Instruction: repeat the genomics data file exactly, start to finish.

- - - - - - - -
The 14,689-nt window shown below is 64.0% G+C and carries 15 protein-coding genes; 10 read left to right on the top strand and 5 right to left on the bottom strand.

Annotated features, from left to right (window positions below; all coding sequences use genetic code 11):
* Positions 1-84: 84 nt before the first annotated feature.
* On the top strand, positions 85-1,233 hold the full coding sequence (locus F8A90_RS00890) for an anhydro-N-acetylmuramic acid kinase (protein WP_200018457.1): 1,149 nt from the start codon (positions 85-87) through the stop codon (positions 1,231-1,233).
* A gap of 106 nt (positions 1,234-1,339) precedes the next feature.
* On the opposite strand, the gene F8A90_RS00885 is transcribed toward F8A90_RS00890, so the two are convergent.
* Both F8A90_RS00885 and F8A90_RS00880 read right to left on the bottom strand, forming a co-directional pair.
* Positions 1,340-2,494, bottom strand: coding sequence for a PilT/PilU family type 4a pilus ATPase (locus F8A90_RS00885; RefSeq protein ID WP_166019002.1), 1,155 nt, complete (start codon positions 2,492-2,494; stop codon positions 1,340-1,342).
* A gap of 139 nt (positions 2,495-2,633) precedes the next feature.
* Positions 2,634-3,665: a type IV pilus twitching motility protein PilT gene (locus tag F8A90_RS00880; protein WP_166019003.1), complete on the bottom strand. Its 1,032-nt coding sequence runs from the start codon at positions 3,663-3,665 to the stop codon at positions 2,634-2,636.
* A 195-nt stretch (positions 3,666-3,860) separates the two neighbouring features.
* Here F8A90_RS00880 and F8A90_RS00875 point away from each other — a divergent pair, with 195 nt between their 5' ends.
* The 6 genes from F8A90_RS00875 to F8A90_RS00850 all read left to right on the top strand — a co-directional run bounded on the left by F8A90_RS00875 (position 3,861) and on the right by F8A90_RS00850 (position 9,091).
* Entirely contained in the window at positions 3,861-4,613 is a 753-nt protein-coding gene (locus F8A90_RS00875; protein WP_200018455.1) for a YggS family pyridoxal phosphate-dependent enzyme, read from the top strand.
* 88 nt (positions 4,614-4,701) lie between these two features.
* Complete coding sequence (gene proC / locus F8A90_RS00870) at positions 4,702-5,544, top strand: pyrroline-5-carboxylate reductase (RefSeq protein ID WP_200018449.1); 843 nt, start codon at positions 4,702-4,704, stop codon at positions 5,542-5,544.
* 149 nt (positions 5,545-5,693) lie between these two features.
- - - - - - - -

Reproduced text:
The 14,689-nt window shown below is 64.0% G+C and carries 15 protein-coding genes; 10 read left to right on the top strand and 5 right to left on the bottom strand.

Annotated features, from left to right (window positions below; all coding sequences use genetic code 11):
* Positions 1-84: 84 nt before the first annotated feature.
* On the top strand, positions 85-1,233 hold the full coding sequence (locus F8A90_RS00890) for an anhydro-N-acetylmuramic acid kinase (protein WP_200018457.1): 1,149 nt from the start codon (positions 85-87) through the stop codon (positions 1,231-1,233).
* A gap of 106 nt (positions 1,234-1,339) precedes the next feature.
* On the opposite strand, the gene F8A90_RS00885 is transcribed toward F8A90_RS00890, so the two are convergent.
* Both F8A90_RS00885 and F8A90_RS00880 read right to left on the bottom strand, forming a co-directional pair.
* Positions 1,340-2,494, bottom strand: coding sequence for a PilT/PilU family type 4a pilus ATPase (locus F8A90_RS00885; RefSeq protein ID WP_166019002.1), 1,155 nt, complete (start codon positions 2,492-2,494; stop codon positions 1,340-1,342).
* A gap of 139 nt (positions 2,495-2,633) precedes the next feature.
* Positions 2,634-3,665: a type IV pilus twitching motility protein PilT gene (locus tag F8A90_RS00880; protein WP_166019003.1), complete on the bottom strand. Its 1,032-nt coding sequence runs from the start codon at positions 3,663-3,665 to the stop codon at positions 2,634-2,636.
* A 195-nt stretch (positions 3,666-3,860) separates the two neighbouring features.
* Here F8A90_RS00880 and F8A90_RS00875 point away from each other — a divergent pair, with 195 nt between their 5' ends.
* The 6 genes from F8A90_RS00875 to F8A90_RS00850 all read left to right on the top strand — a co-directional run bounded on the left by F8A90_RS00875 (position 3,861) and on the right by F8A90_RS00850 (position 9,091).
* Entirely contained in the window at positions 3,861-4,613 is a 753-nt protein-coding gene (locus F8A90_RS00875; protein WP_200018455.1) for a YggS family pyridoxal phosphate-dependent enzyme, read from the top strand.
* 88 nt (positions 4,614-4,701) lie between these two features.
* Complete coding sequence (gene proC / locus F8A90_RS00870) at positions 4,702-5,544, top strand: pyrroline-5-carboxylate reductase (RefSeq protein ID WP_200018449.1); 843 nt, start codon at positions 4,702-4,704, stop codon at positions 5,542-5,544.
* 149 nt (positions 5,545-5,693) lie between these two features.